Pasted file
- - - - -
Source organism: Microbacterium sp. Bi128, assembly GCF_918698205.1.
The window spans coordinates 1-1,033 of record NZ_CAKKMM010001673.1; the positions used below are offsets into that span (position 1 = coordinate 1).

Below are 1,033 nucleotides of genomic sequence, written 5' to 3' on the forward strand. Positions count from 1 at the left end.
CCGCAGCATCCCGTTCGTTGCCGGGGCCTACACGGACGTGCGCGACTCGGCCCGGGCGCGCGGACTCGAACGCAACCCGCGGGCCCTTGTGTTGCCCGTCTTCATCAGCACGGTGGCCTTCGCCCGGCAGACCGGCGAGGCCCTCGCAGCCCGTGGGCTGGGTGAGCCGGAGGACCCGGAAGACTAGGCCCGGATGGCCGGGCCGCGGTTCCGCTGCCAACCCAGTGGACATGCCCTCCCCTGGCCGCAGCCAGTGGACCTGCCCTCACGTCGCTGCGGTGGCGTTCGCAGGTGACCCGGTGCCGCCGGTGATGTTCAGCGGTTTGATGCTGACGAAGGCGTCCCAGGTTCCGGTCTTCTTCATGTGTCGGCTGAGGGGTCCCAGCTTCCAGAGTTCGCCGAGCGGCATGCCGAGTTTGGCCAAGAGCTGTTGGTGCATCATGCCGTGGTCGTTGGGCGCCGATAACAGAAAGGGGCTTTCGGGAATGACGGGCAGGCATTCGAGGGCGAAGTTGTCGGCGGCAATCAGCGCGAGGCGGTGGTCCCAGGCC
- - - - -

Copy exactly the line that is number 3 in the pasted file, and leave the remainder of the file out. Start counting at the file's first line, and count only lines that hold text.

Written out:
Below are 1,033 nucleotides of genomic sequence, written 5' to 3' on the forward strand. Positions count from 1 at the left end.